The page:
This new application was passed on material planning considerations – which is something beyond our control. As a result of our continued pressure we were successful in getting the store size reduced, the positioning of the store further back from the road, extra landscaping and very importantly, a commitment to assist with a parking strategy for the Kynaston/ Winterton Drive area.

We have always been very active in supporting our residents from the moment we were elected. At present we are extremely busy fighting for a solution to the inconsiderate car parking on the streets around the hospital area for the residents living there.

The good news is that the hospital have now given a firm undertaking to build a Multi-Story Car Park starting work in February 2014, with completion expected around late Summer.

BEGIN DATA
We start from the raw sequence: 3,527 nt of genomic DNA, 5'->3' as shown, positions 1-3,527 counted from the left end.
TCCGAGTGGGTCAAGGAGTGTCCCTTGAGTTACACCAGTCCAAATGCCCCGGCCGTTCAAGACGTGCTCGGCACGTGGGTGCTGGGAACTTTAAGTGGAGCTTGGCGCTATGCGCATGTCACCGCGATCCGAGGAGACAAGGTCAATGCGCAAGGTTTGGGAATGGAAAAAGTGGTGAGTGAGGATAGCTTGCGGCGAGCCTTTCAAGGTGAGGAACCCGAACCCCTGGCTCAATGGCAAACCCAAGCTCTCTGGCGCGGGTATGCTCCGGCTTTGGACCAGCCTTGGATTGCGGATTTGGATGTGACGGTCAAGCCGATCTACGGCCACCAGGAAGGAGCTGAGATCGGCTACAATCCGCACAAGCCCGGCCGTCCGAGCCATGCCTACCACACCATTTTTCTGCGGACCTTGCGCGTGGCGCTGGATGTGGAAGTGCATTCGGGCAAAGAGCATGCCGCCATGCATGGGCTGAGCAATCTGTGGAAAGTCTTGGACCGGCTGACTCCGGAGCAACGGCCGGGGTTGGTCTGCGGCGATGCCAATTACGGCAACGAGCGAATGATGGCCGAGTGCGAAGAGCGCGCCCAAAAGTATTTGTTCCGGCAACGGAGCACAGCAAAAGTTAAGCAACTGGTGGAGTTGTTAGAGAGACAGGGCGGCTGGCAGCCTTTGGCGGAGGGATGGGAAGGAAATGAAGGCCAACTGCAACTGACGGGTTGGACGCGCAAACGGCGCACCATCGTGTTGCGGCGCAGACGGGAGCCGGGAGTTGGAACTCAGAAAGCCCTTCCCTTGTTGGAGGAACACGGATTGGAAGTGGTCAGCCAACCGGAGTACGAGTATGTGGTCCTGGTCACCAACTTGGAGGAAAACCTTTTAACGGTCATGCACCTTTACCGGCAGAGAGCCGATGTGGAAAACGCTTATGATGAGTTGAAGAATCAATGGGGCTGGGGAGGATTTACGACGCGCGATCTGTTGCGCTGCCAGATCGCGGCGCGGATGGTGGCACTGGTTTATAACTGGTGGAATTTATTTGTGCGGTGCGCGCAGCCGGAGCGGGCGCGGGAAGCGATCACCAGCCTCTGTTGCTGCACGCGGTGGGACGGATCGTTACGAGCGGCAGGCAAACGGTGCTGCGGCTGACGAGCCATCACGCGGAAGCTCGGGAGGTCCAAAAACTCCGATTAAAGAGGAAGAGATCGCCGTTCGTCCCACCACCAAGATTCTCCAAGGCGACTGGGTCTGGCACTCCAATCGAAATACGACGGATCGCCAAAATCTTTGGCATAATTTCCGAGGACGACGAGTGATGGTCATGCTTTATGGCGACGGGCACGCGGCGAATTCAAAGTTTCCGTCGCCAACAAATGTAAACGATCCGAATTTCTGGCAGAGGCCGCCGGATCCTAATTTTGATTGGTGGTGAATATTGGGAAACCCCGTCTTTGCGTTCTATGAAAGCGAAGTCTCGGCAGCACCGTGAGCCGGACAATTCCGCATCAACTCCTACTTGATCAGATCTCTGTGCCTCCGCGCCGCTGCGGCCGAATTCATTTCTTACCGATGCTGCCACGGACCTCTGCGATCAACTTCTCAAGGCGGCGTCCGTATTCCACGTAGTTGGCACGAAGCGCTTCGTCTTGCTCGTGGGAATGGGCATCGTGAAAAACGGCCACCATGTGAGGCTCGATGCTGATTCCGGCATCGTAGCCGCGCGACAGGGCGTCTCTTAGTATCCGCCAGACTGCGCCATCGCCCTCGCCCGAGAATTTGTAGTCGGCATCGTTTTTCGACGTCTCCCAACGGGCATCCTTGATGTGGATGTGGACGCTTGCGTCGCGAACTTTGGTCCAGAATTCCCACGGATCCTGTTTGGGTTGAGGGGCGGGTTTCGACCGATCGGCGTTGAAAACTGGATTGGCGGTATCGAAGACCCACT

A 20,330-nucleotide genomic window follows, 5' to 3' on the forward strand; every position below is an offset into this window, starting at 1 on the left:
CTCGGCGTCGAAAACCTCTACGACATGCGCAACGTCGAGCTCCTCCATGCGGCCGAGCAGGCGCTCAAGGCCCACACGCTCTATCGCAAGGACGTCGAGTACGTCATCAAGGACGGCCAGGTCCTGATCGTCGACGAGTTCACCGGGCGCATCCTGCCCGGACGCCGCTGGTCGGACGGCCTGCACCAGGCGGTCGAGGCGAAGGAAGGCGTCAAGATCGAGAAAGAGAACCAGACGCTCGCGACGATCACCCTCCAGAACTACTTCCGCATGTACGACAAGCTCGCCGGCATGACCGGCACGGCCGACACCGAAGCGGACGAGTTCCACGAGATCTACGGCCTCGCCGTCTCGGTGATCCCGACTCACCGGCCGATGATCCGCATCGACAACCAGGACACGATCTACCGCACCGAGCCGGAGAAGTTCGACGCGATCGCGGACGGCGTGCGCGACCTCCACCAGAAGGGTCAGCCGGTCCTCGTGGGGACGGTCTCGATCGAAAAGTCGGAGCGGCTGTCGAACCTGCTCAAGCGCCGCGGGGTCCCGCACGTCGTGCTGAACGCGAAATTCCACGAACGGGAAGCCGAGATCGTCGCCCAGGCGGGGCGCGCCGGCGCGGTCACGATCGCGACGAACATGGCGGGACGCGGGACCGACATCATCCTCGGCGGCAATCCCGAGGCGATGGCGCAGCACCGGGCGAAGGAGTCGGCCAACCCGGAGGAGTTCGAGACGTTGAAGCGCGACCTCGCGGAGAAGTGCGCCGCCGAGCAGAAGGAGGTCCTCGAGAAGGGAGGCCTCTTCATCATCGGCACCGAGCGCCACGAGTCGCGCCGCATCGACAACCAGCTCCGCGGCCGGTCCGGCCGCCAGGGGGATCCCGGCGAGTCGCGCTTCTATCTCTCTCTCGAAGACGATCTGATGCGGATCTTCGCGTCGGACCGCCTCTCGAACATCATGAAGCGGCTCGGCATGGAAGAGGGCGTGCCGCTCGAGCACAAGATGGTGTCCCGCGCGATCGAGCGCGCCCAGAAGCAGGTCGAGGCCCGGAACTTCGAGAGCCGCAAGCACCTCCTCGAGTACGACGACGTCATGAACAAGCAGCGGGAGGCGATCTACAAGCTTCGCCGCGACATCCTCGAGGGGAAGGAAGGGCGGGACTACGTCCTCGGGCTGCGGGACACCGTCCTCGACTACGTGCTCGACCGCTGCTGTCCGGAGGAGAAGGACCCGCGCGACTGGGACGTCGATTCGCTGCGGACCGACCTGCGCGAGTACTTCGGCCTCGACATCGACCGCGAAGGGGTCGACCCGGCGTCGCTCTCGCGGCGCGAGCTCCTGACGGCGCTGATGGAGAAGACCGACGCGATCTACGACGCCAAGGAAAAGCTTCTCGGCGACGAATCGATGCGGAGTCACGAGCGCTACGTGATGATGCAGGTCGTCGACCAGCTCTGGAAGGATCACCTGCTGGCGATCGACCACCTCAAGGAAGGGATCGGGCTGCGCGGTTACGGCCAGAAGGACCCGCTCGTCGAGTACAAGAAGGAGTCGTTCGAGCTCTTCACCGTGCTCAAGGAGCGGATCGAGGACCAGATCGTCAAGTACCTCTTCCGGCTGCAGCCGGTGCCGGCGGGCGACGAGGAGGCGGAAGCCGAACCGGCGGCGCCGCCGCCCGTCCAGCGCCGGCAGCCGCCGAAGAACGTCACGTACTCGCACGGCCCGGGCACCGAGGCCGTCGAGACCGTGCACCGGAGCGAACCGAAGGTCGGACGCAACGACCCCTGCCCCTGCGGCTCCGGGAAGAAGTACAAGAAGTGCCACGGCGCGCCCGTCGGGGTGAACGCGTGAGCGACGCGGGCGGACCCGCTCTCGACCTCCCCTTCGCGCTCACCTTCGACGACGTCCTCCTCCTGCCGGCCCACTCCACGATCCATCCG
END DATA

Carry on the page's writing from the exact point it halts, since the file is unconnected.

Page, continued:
We have also got the management of ASDA to stop their staff from parking on the side roads. We are working closely with officers from BCC and AVDC to bring about a long term solution to these horrendous parking problems.

In the new year we are planning a public meeting for all the local residents to enable them to have the opportunity to discuss their concerns, and for us to get a consensus on a way forward. As well as officers from BCC, we will be inviting representatives from the hospital and ASDA management teams.

As the elected representatives for the area we are very active working (sometimes 7 days a week, like most local councillors) on behalf of the residents of Mandeville and Elm Farm, our daily emails indicate this work is appreciated.

Brian Roberts, Brian 
Tyndall, Sue Chapple, 
Denise Summers

Councillors for Mandeville and Elm Farm